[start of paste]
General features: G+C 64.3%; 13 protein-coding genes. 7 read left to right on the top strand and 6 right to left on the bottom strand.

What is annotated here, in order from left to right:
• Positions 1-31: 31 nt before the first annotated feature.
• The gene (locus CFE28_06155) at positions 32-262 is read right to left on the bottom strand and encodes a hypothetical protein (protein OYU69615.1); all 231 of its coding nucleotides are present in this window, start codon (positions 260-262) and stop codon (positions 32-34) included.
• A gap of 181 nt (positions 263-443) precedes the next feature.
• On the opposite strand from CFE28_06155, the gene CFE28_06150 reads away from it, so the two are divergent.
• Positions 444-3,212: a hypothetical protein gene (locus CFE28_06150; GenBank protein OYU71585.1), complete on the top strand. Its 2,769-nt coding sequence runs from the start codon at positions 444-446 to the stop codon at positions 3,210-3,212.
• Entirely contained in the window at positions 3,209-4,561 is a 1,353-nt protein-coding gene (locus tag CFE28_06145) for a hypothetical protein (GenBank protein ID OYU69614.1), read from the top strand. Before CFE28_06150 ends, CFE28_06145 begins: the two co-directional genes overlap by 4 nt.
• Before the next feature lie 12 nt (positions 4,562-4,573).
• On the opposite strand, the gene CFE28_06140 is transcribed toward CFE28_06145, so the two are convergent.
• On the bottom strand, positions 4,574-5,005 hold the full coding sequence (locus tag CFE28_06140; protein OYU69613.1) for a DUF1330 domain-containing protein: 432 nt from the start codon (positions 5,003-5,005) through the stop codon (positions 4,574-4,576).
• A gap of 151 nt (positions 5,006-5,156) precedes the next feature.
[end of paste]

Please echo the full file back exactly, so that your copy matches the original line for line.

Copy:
General features: G+C 64.3%; 13 protein-coding genes. 7 read left to right on the top strand and 6 right to left on the bottom strand.

What is annotated here, in order from left to right:
• Positions 1-31: 31 nt before the first annotated feature.
• The gene (locus CFE28_06155) at positions 32-262 is read right to left on the bottom strand and encodes a hypothetical protein (protein OYU69615.1); all 231 of its coding nucleotides are present in this window, start codon (positions 260-262) and stop codon (positions 32-34) included.
• A gap of 181 nt (positions 263-443) precedes the next feature.
• On the opposite strand from CFE28_06155, the gene CFE28_06150 reads away from it, so the two are divergent.
• Positions 444-3,212: a hypothetical protein gene (locus CFE28_06150; GenBank protein OYU71585.1), complete on the top strand. Its 2,769-nt coding sequence runs from the start codon at positions 444-446 to the stop codon at positions 3,210-3,212.
• Entirely contained in the window at positions 3,209-4,561 is a 1,353-nt protein-coding gene (locus tag CFE28_06145) for a hypothetical protein (GenBank protein ID OYU69614.1), read from the top strand. Before CFE28_06150 ends, CFE28_06145 begins: the two co-directional genes overlap by 4 nt.
• Before the next feature lie 12 nt (positions 4,562-4,573).
• On the opposite strand, the gene CFE28_06140 is transcribed toward CFE28_06145, so the two are convergent.
• On the bottom strand, positions 4,574-5,005 hold the full coding sequence (locus tag CFE28_06140; protein OYU69613.1) for a DUF1330 domain-containing protein: 432 nt from the start codon (positions 5,003-5,005) through the stop codon (positions 4,574-4,576).
• A gap of 151 nt (positions 5,006-5,156) precedes the next feature.